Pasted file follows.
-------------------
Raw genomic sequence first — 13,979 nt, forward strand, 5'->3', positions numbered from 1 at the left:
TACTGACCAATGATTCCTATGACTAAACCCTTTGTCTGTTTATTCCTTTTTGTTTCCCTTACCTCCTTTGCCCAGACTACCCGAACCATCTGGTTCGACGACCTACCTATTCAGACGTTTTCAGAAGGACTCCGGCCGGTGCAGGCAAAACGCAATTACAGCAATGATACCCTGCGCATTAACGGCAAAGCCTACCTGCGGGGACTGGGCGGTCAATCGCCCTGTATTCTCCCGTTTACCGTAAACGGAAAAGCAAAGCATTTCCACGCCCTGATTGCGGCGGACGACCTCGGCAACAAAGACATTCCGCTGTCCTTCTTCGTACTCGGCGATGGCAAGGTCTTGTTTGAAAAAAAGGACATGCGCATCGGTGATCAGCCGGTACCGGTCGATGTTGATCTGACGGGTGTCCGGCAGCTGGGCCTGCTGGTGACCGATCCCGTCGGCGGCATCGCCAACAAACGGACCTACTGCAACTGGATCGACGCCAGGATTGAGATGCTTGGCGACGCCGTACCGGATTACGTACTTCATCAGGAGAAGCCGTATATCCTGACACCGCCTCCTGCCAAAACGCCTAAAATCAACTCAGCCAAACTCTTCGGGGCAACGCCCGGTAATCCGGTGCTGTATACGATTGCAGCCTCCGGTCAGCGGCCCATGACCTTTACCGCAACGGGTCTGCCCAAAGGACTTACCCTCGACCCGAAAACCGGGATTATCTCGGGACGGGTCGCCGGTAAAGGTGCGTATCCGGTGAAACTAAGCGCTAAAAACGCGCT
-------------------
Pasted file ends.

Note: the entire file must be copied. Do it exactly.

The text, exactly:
Raw genomic sequence first — 13,979 nt, forward strand, 5'->3', positions numbered from 1 at the left:
TACTGACCAATGATTCCTATGACTAAACCCTTTGTCTGTTTATTCCTTTTTGTTTCCCTTACCTCCTTTGCCCAGACTACCCGAACCATCTGGTTCGACGACCTACCTATTCAGACGTTTTCAGAAGGACTCCGGCCGGTGCAGGCAAAACGCAATTACAGCAATGATACCCTGCGCATTAACGGCAAAGCCTACCTGCGGGGACTGGGCGGTCAATCGCCCTGTATTCTCCCGTTTACCGTAAACGGAAAAGCAAAGCATTTCCACGCCCTGATTGCGGCGGACGACCTCGGCAACAAAGACATTCCGCTGTCCTTCTTCGTACTCGGCGATGGCAAGGTCTTGTTTGAAAAAAAGGACATGCGCATCGGTGATCAGCCGGTACCGGTCGATGTTGATCTGACGGGTGTCCGGCAGCTGGGCCTGCTGGTGACCGATCCCGTCGGCGGCATCGCCAACAAACGGACCTACTGCAACTGGATCGACGCCAGGATTGAGATGCTTGGCGACGCCGTACCGGATTACGTACTTCATCAGGAGAAGCCGTATATCCTGACACCGCCTCCTGCCAAAACGCCTAAAATCAACTCAGCCAAACTCTTCGGGGCAACGCCCGGTAATCCGGTGCTGTATACGATTGCAGCCTCCGGTCAGCGGCCCATGACCTTTACCGCAACGGGTCTGCCCAAAGGACTTACCCTCGACCCGAAAACCGGGATTATCTCGGGACGGGTCGCCGGTAAAGGTGCGTATCCGGTGAAACTAAGCGCTAAAAACGCGCT